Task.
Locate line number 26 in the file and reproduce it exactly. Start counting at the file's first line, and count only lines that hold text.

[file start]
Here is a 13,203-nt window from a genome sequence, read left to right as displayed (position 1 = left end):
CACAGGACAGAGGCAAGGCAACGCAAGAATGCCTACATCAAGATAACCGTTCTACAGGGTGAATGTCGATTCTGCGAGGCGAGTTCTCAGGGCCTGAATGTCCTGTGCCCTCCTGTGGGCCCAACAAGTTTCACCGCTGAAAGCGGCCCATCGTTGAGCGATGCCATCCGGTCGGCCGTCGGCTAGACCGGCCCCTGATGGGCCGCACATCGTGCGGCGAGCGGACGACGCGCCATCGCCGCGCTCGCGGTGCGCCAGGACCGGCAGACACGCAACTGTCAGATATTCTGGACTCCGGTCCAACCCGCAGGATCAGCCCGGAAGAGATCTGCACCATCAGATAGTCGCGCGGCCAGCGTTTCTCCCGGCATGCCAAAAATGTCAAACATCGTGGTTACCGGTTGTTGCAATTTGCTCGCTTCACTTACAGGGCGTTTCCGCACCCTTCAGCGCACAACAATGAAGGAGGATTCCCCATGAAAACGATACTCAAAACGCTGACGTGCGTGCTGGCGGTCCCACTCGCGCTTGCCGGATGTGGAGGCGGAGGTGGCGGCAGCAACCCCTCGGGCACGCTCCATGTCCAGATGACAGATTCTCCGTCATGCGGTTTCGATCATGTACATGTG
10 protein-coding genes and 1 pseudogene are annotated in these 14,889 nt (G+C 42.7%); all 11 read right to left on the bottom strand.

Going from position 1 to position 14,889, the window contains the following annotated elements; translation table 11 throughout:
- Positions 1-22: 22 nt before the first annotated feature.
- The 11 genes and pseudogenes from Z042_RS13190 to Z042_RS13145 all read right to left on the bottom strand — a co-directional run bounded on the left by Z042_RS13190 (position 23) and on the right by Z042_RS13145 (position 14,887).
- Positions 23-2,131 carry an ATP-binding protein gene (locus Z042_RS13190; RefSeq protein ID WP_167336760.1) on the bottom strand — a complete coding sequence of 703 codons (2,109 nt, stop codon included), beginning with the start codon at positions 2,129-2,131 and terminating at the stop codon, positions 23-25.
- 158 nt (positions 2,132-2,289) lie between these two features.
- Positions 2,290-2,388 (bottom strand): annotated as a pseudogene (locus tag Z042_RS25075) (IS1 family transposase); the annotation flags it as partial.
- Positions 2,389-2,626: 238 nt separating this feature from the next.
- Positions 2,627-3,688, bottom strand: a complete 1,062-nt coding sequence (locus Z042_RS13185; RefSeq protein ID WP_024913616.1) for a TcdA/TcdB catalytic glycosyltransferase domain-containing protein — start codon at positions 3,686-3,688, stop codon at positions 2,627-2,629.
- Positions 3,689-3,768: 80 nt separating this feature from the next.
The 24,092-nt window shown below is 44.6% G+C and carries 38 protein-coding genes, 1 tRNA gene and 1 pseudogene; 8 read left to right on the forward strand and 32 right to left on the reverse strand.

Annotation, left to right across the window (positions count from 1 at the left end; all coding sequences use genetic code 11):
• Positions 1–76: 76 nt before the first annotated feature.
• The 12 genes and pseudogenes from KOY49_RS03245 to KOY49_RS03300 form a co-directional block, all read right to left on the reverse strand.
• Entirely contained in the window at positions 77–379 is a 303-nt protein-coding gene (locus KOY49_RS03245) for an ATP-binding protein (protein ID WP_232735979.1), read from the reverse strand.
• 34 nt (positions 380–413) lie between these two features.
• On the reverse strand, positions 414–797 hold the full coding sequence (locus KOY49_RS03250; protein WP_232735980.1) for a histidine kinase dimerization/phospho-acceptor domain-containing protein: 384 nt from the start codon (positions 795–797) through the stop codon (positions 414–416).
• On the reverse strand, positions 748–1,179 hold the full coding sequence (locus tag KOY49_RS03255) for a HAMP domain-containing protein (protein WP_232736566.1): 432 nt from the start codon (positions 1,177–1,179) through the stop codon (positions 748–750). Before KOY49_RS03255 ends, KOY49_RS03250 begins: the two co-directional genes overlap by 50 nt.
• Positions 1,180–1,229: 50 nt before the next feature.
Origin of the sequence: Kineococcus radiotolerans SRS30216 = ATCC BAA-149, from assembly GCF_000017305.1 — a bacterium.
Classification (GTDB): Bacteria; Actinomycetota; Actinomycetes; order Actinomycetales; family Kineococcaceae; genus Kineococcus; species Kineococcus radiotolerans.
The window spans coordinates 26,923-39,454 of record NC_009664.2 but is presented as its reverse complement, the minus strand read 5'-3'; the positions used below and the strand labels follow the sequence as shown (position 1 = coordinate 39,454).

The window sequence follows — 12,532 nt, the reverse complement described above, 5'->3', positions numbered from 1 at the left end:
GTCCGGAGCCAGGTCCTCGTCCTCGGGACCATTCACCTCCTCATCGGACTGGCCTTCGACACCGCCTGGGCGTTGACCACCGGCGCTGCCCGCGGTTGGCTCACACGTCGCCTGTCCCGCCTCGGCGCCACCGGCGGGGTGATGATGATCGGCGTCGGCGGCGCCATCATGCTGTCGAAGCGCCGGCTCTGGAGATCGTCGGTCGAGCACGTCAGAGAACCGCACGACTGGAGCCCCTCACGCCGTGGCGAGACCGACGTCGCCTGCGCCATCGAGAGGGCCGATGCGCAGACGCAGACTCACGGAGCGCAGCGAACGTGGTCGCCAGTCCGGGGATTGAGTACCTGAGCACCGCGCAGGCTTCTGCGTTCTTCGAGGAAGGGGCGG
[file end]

GTCCGGAGCCAGGTCCTCGTCCTCGGGACCATTCACCTCCTCATCGGACTGGCCTTCGACACCGCCTGGGCGTTGACCACCGGCGCTGCCCGCGGTTGGCTCACACGTCGCCTGTCCCGCCTCGGCGCCACCGGCGGGGTGATGATGATCGGCGTCGGCGGCGCCATCATGCTGTCGAAGCGCCGGCTCTGGAGATCGTCGGTCGAGCACGTCAGAGAACCGCACGACTGGAGCCCCTCACGCCGTGGCGAGACCGACGTCGCCTGCGCCATCGAGAGGGCCGATGCGCAGACGCAGACTCACGGAGCGCAGCGAACGTGGTCGCCAGTCCGGGGATTGAGTACCTGAGCACCGCGCAGGCTTCTGCGTTCTTCGAGGAAGGGGCGG